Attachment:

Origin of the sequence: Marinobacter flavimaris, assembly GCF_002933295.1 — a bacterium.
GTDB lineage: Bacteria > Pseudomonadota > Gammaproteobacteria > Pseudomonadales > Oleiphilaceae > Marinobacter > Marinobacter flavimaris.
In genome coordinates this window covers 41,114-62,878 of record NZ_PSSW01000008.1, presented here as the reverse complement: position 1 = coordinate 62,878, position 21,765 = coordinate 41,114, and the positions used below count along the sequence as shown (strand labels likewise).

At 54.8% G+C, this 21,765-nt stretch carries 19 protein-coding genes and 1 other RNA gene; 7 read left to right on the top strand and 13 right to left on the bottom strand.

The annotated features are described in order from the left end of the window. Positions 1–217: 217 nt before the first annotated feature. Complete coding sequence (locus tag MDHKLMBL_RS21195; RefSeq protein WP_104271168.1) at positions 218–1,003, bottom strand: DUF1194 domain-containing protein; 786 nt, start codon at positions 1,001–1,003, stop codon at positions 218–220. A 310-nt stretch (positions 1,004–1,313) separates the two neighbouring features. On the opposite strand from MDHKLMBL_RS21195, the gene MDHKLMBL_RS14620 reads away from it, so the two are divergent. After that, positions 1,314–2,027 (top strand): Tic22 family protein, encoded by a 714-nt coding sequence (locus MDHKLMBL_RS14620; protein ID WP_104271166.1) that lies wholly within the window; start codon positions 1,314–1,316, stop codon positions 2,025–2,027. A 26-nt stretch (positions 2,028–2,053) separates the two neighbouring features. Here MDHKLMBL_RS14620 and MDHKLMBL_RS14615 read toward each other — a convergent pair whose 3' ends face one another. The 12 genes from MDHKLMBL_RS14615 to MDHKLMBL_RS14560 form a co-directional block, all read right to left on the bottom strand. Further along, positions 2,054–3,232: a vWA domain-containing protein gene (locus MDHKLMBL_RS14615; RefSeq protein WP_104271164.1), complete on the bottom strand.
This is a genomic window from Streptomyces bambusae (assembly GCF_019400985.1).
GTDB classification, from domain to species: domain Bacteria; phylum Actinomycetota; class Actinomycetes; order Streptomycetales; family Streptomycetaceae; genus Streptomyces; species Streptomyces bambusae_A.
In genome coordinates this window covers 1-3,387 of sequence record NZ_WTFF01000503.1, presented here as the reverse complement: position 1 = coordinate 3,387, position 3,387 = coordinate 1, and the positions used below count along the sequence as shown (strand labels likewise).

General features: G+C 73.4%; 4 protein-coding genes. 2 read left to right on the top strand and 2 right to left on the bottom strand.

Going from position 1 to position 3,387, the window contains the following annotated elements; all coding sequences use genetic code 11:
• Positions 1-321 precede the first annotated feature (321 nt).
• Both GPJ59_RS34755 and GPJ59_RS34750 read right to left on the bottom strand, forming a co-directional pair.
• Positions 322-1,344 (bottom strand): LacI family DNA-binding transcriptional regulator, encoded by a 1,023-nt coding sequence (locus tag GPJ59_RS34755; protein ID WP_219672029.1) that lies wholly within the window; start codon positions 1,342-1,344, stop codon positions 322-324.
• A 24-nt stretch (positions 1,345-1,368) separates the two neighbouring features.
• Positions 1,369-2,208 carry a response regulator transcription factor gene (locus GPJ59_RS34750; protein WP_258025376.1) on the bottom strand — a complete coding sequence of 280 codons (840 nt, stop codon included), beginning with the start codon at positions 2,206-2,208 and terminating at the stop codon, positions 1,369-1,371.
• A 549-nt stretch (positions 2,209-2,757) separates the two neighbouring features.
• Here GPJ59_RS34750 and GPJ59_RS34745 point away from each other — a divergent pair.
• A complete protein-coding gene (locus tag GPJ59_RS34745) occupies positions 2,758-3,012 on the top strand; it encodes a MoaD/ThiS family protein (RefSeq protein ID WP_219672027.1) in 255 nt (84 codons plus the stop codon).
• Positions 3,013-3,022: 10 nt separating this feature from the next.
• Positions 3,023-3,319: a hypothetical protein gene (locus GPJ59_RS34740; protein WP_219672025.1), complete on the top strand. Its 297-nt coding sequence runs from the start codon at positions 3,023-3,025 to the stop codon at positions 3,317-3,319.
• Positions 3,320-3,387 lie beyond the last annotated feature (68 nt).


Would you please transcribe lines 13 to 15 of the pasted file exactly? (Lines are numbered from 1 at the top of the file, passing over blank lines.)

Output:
• Positions 322-1,344 (bottom strand): LacI family DNA-binding transcriptional regulator, encoded by a 1,023-nt coding sequence (locus tag GPJ59_RS34755; protein ID WP_219672029.1) that lies wholly within the window; start codon positions 1,342-1,344, stop codon positions 322-324.
• A 24-nt stretch (positions 1,345-1,368) separates the two neighbouring features.
• Positions 1,369-2,208 carry a response regulator transcription factor gene (locus GPJ59_RS34750; protein WP_258025376.1) on the bottom strand — a complete coding sequence of 280 codons (840 nt, stop codon included), beginning with the start codon at positions 2,206-2,208 and terminating at the stop codon, positions 1,369-1,371.